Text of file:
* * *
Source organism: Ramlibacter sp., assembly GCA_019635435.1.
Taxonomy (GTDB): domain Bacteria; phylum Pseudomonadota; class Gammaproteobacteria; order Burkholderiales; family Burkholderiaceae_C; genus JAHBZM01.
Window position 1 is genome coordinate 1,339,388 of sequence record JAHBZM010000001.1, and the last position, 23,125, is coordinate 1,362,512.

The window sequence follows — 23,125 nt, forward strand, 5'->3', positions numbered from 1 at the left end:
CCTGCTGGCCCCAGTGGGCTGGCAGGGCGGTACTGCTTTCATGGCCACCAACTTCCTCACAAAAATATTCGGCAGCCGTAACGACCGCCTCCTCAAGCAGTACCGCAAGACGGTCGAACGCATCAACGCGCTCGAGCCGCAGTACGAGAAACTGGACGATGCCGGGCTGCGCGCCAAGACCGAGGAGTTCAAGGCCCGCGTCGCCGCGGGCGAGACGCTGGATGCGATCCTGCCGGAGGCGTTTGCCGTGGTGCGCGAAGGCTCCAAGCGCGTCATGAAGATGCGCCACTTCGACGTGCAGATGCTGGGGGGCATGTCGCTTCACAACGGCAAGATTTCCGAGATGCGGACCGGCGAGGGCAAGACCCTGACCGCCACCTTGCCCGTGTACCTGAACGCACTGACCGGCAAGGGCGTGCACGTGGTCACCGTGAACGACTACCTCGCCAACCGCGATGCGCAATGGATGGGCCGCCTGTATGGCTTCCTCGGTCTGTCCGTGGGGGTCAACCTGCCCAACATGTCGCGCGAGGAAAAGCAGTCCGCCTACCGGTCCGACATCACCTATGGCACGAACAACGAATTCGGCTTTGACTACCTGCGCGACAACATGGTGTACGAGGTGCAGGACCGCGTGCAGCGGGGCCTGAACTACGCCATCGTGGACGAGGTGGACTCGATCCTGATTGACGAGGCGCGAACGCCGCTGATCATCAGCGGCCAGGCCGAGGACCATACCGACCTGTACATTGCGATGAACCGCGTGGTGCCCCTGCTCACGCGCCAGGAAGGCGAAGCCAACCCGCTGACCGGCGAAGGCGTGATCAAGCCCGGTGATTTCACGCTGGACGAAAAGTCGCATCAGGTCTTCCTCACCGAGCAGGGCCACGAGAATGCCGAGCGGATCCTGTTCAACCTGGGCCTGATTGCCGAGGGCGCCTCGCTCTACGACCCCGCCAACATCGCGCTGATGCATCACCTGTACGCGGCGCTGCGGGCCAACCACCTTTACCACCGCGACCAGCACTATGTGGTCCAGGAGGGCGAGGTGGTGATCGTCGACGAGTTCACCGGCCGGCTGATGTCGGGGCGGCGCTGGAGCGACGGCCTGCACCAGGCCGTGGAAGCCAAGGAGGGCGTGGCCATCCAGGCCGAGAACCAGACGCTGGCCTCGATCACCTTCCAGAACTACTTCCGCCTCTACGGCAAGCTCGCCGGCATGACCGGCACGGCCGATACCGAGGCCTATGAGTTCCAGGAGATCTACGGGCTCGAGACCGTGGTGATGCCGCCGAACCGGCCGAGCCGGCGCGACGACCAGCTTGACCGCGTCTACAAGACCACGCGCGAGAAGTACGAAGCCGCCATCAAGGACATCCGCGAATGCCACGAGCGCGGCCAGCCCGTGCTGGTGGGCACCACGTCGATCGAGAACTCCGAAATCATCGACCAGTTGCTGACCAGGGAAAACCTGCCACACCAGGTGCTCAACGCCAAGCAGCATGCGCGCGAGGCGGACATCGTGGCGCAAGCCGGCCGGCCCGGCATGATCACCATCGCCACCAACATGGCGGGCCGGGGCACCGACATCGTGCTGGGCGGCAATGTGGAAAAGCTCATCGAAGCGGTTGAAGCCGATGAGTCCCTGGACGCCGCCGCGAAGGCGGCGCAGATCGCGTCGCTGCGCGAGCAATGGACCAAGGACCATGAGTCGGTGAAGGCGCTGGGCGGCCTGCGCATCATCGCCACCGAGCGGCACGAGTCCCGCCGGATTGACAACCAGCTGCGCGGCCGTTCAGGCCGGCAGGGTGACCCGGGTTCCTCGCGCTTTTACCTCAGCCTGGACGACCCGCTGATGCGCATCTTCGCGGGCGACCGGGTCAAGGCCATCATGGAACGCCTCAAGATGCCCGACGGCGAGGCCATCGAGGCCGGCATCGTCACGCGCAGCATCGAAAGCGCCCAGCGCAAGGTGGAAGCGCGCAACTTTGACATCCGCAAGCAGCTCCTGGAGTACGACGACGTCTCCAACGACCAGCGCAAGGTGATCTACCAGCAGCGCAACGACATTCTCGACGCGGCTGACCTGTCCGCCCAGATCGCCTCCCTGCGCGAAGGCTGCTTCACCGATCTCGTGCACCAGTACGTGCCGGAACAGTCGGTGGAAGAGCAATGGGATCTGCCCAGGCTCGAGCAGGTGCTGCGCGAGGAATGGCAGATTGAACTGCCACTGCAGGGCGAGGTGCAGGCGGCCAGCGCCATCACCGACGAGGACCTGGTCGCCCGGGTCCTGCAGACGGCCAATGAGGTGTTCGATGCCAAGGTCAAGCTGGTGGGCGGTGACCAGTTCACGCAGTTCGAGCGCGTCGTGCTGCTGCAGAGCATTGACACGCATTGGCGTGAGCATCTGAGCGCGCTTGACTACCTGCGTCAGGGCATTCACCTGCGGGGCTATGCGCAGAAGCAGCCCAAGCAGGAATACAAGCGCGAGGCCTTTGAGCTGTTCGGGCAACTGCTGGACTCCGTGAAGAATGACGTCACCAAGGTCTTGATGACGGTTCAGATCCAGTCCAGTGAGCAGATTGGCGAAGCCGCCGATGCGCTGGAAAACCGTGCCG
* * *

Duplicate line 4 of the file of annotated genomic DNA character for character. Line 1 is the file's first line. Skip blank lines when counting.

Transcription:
The window sequence follows — 23,125 nt, forward strand, 5'->3', positions numbered from 1 at the left end: